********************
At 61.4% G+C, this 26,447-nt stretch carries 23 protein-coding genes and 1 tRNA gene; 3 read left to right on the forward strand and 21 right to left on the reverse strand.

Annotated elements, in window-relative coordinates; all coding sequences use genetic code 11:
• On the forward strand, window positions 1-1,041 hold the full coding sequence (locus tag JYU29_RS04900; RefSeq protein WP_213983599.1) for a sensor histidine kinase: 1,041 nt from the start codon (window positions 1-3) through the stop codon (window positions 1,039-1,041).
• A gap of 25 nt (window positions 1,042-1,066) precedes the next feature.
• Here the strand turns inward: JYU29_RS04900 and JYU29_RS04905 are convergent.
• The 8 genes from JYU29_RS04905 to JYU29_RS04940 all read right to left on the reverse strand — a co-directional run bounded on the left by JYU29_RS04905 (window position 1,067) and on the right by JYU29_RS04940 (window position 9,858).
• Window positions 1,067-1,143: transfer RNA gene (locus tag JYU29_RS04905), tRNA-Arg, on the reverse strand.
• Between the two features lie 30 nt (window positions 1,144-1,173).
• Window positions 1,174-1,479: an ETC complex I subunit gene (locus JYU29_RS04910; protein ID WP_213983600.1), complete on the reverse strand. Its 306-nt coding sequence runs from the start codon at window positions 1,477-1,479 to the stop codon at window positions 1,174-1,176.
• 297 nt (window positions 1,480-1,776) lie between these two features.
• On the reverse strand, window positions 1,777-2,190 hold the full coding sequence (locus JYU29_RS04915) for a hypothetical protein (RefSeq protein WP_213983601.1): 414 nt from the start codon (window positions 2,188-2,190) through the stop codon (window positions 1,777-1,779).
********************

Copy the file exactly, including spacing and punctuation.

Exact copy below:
At 61.4% G+C, this 26,447-nt stretch carries 23 protein-coding genes and 1 tRNA gene; 3 read left to right on the forward strand and 21 right to left on the reverse strand.

Annotated elements, in window-relative coordinates; all coding sequences use genetic code 11:
• On the forward strand, window positions 1-1,041 hold the full coding sequence (locus tag JYU29_RS04900; RefSeq protein WP_213983599.1) for a sensor histidine kinase: 1,041 nt from the start codon (window positions 1-3) through the stop codon (window positions 1,039-1,041).
• A gap of 25 nt (window positions 1,042-1,066) precedes the next feature.
• Here the strand turns inward: JYU29_RS04900 and JYU29_RS04905 are convergent.
• The 8 genes from JYU29_RS04905 to JYU29_RS04940 all read right to left on the reverse strand — a co-directional run bounded on the left by JYU29_RS04905 (window position 1,067) and on the right by JYU29_RS04940 (window position 9,858).
• Window positions 1,067-1,143: transfer RNA gene (locus tag JYU29_RS04905), tRNA-Arg, on the reverse strand.
• Between the two features lie 30 nt (window positions 1,144-1,173).
• Window positions 1,174-1,479: an ETC complex I subunit gene (locus JYU29_RS04910; protein ID WP_213983600.1), complete on the reverse strand. Its 306-nt coding sequence runs from the start codon at window positions 1,477-1,479 to the stop codon at window positions 1,174-1,176.
• 297 nt (window positions 1,480-1,776) lie between these two features.
• On the reverse strand, window positions 1,777-2,190 hold the full coding sequence (locus JYU29_RS04915) for a hypothetical protein (RefSeq protein WP_213983601.1): 414 nt from the start codon (window positions 2,188-2,190) through the stop codon (window positions 1,777-1,779).